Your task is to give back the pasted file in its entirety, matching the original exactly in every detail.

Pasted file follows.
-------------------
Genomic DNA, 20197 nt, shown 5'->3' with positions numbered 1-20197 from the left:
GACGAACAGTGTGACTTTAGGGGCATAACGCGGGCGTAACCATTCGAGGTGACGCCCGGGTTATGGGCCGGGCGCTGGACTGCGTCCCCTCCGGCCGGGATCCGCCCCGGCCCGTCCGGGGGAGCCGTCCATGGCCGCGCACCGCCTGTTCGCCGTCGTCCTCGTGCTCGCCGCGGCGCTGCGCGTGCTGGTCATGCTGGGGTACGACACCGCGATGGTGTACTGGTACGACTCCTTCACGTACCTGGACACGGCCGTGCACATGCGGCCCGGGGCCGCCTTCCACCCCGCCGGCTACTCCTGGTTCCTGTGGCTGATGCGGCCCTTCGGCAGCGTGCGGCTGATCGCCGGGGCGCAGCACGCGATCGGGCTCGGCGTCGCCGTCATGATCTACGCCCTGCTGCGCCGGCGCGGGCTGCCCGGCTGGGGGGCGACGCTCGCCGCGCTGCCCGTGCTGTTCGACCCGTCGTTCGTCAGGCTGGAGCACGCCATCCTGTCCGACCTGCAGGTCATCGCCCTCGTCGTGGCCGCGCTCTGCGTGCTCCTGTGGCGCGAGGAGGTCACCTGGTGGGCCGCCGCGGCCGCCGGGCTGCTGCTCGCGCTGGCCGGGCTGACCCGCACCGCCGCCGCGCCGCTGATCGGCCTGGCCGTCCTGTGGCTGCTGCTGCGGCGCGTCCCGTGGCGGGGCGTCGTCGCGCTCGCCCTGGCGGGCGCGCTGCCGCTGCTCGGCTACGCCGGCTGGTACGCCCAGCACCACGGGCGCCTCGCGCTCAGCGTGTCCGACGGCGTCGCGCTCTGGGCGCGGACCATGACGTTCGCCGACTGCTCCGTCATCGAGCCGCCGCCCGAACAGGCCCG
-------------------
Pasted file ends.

Genomic DNA, 20197 nt, shown 5'->3' with positions numbered 1-20197 from the left:
GACGAACAGTGTGACTTTAGGGGCATAACGCGGGCGTAACCATTCGAGGTGACGCCCGGGTTATGGGCCGGGCGCTGGACTGCGTCCCCTCCGGCCGGGATCCGCCCCGGCCCGTCCGGGGGAGCCGTCCATGGCCGCGCACCGCCTGTTCGCCGTCGTCCTCGTGCTCGCCGCGGCGCTGCGCGTGCTGGTCATGCTGGGGTACGACACCGCGATGGTGTACTGGTACGACTCCTTCACGTACCTGGACACGGCCGTGCACATGCGGCCCGGGGCCGCCTTCCACCCCGCCGGCTACTCCTGGTTCCTGTGGCTGATGCGGCCCTTCGGCAGCGTGCGGCTGATCGCCGGGGCGCAGCACGCGATCGGGCTCGGCGTCGCCGTCATGATCTACGCCCTGCTGCGCCGGCGCGGGCTGCCCGGCTGGGGGGCGACGCTCGCCGCGCTGCCCGTGCTGTTCGACCCGTCGTTCGTCAGGCTGGAGCACGCCATCCTGTCCGACCTGCAGGTCATCGCCCTCGTCGTGGCCGCGCTCTGCGTGCTCCTGTGGCGCGAGGAGGTCACCTGGTGGGCCGCCGCGGCCGCCGGGCTGCTGCTCGCGCTGGCCGGGCTGACCCGCACCGCCGCCGCGCCGCTGATCGGCCTGGCCGTCCTGTGGCTGCTGCTGCGGCGCGTCCCGTGGCGGGGCGTCGTCGCGCTCGCCCTGGCGGGCGCGCTGCCGCTGCTCGGCTACGCCGGCTGGTACGCCCAGCACCACGGGCGCCTCGCGCTCAGCGTGTCCGACGGCGTCGCGCTCTGGGCGCGGACCATGACGTTCGCCGACTGCTCCGTCATCGAGCCGCCGCCCGAACAGGCCCG